Former ITT Tech students get $3.9 billion in loan debt cancellation

Credit: Natrice Miller /

Credit: Natrice Miller /

U.S. Department of Education officials announced Tuesday they will wipe out about $3.9 billion in loan debt for students who attended ITT Technical Institute from January 2005 through its closure in September 2016.

Federal officials said the school used deceptive recruiting tactics and misled students about its ability to help graduates find high-paying jobs.

The for-profit school had four campuses in metro Atlanta. It had about 40,000 students nationwide when it closed.

Federal officials estimate about 208,000 borrowers will receive full loan discharges.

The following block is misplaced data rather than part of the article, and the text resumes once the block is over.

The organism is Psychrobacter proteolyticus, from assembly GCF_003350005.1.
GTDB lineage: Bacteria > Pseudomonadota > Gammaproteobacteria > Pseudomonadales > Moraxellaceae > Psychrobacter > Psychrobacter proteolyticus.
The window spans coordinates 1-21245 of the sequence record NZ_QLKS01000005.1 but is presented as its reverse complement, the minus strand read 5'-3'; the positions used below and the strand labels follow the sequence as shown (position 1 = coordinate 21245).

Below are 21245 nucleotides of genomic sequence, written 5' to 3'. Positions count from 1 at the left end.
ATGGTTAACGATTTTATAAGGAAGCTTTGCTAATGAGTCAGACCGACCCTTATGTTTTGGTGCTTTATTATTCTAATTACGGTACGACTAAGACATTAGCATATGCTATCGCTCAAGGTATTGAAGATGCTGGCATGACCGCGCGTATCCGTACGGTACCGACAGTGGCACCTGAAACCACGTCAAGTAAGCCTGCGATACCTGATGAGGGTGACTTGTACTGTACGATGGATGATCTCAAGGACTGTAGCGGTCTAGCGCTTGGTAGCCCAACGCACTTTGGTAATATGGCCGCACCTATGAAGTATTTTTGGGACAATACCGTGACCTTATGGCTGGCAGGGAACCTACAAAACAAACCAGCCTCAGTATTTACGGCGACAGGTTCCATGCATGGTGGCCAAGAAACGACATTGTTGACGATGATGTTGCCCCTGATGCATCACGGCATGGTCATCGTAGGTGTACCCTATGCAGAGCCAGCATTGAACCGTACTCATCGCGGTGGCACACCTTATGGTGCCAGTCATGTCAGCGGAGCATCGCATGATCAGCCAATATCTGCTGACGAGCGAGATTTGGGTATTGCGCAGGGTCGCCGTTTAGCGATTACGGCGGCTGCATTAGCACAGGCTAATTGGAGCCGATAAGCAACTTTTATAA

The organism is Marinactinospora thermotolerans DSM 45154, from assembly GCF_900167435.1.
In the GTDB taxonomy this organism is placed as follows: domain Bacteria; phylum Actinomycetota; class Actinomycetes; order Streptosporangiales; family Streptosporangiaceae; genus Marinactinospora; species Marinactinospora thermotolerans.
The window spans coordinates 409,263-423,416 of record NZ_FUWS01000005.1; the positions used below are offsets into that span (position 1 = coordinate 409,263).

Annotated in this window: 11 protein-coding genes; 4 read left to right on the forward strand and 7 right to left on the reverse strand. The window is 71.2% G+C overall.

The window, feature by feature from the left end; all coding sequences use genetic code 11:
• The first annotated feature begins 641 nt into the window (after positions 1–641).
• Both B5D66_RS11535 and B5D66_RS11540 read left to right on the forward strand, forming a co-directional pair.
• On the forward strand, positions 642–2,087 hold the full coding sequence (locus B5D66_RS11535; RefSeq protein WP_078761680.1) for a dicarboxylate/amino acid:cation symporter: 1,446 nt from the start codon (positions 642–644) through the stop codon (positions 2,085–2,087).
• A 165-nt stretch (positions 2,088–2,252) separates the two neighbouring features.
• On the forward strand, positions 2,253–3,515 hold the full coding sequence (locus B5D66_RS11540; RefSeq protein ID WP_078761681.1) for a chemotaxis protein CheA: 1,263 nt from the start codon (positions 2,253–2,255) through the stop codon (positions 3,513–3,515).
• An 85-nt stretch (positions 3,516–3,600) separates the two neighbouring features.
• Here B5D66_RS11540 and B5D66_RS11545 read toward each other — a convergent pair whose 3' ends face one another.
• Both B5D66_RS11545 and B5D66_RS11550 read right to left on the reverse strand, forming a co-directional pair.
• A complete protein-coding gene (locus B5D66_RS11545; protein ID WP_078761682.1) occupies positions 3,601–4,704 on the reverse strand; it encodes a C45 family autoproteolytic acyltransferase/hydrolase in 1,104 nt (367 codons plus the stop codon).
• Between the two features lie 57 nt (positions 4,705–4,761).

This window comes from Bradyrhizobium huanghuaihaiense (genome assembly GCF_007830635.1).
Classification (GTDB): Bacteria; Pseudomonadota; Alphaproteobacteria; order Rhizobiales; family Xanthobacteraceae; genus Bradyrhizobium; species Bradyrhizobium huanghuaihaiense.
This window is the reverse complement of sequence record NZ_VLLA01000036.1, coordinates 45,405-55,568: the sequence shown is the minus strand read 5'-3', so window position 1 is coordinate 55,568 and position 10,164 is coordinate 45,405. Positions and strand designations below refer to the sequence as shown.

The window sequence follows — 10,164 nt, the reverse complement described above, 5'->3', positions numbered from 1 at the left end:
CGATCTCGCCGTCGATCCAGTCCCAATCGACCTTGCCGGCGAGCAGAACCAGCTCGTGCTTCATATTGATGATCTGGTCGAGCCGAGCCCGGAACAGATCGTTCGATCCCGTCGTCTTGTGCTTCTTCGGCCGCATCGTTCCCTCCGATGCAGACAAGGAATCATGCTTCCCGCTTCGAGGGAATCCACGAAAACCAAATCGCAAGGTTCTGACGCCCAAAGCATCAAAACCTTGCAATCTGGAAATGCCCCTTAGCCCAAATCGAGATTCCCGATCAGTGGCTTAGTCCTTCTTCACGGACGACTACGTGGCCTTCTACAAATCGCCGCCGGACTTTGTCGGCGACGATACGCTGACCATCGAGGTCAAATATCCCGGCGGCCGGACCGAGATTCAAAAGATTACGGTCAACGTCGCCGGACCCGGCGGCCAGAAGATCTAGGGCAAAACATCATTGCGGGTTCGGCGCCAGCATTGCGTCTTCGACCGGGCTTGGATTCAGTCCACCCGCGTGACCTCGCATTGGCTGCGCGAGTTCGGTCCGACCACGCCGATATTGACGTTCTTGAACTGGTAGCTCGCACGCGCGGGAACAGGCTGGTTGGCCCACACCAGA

“It is time for student borrowers to stop shouldering the burden from ITT’s years of lies and false promises,” U.S. Secretary of Education Miguel Cardona said in a statement. “The evidence shows that for years, ITT’s leaders intentionally misled students about the quality of their programs in order to profit off federal student loan programs, with no regard for the hardship this would cause.”

The department has announced several efforts in recent weeks aimed at cracking down on for-profit schools. Last month, it announced proposed regulations that would adjust how private for-profit institutions determine at least 10% of their revenue doesn’t include federal aid. They would no longer be able to include aid for veterans or service members.

The department also announced Tuesday it formally notified DeVry University that it is required to pay millions of dollars for approved borrower defense applications, a process for former students who claim that the school violated state law or misled students.